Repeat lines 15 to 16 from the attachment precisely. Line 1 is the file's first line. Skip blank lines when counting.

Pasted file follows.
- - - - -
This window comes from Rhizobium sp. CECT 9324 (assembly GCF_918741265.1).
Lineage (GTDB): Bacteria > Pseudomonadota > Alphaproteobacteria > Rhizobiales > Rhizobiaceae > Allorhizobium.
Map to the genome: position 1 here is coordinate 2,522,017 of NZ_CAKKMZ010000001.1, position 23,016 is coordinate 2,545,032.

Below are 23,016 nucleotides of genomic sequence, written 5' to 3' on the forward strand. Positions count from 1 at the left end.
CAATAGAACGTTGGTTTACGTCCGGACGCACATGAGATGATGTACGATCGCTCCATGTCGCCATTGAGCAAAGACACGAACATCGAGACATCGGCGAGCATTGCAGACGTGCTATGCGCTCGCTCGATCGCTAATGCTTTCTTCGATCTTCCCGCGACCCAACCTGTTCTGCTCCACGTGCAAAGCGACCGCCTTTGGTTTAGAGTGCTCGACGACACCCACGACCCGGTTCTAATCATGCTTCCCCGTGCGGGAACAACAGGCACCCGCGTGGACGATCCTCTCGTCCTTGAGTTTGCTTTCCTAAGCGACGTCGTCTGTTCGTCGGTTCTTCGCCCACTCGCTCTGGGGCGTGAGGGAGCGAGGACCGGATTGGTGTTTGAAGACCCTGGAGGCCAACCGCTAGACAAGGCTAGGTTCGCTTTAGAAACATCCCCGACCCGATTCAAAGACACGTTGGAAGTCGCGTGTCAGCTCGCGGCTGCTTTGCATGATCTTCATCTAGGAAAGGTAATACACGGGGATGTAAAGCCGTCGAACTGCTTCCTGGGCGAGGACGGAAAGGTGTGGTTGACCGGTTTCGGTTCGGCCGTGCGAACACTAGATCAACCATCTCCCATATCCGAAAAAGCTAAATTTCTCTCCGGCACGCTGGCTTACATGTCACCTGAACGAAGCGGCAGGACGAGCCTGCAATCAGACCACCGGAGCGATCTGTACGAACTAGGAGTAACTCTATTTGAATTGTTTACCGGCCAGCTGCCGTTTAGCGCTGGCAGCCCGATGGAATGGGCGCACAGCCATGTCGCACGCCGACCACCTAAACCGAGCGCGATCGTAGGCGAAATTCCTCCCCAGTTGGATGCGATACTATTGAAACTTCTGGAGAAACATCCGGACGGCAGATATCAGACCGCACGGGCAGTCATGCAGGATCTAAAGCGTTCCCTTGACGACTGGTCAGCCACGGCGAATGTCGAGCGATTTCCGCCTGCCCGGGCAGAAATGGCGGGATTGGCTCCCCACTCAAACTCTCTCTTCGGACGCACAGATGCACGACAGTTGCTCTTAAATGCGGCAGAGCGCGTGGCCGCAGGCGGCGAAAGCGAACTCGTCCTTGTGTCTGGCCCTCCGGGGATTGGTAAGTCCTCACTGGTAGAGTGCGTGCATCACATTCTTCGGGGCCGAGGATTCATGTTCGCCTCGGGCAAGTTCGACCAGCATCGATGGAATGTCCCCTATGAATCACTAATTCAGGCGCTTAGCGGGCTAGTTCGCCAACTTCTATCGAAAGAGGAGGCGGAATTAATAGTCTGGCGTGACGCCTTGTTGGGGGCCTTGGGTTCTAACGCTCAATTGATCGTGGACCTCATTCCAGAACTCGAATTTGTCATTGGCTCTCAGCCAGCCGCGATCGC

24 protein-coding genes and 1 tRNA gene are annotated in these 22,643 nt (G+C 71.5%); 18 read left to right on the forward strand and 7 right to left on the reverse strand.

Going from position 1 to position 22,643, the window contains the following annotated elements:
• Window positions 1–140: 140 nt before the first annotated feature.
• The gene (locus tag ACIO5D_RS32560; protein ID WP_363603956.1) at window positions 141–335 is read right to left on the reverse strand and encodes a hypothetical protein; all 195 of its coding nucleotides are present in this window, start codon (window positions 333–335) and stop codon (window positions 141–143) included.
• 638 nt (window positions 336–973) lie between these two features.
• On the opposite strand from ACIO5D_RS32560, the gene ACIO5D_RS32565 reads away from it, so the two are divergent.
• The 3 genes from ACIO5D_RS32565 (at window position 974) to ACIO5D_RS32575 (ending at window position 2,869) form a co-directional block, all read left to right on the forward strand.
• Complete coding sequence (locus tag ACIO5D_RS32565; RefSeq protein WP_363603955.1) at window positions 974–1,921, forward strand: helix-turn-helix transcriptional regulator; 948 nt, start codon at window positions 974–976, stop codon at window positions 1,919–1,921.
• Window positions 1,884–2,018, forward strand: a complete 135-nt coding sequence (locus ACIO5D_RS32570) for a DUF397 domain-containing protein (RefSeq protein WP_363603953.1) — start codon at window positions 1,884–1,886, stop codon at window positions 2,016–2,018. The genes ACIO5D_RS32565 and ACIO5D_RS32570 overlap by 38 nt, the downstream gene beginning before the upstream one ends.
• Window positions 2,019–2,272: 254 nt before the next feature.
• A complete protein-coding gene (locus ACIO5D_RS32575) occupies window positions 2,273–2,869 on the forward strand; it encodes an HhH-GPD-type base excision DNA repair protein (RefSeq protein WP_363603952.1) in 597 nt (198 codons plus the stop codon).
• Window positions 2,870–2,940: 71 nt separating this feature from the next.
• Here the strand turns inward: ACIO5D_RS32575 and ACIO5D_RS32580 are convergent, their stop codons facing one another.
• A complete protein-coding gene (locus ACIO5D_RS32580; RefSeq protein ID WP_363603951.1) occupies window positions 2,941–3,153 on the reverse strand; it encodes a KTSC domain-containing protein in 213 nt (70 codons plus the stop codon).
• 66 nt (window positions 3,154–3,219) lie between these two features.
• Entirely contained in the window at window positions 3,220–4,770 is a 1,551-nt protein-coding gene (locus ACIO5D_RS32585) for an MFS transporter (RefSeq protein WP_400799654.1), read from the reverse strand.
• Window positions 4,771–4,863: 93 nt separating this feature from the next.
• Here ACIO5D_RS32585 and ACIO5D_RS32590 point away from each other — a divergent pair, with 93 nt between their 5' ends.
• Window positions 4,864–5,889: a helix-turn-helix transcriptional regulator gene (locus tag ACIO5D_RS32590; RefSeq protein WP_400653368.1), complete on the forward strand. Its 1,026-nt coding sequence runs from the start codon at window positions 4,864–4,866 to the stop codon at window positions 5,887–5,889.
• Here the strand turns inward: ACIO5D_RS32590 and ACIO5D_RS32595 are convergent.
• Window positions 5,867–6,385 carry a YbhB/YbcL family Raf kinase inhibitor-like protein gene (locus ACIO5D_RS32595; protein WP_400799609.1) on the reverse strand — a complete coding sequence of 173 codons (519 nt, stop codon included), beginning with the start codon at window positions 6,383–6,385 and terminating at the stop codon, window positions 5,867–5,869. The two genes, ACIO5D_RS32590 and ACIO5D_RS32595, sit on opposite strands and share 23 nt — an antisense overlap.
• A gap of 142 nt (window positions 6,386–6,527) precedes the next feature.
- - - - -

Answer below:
• Window positions 2,019–2,272: 254 nt before the next feature.
• A complete protein-coding gene (locus ACIO5D_RS32575) occupies window positions 2,273–2,869 on the forward strand; it encodes an HhH-GPD-type base excision DNA repair protein (RefSeq protein WP_363603952.1) in 597 nt (198 codons plus the stop codon).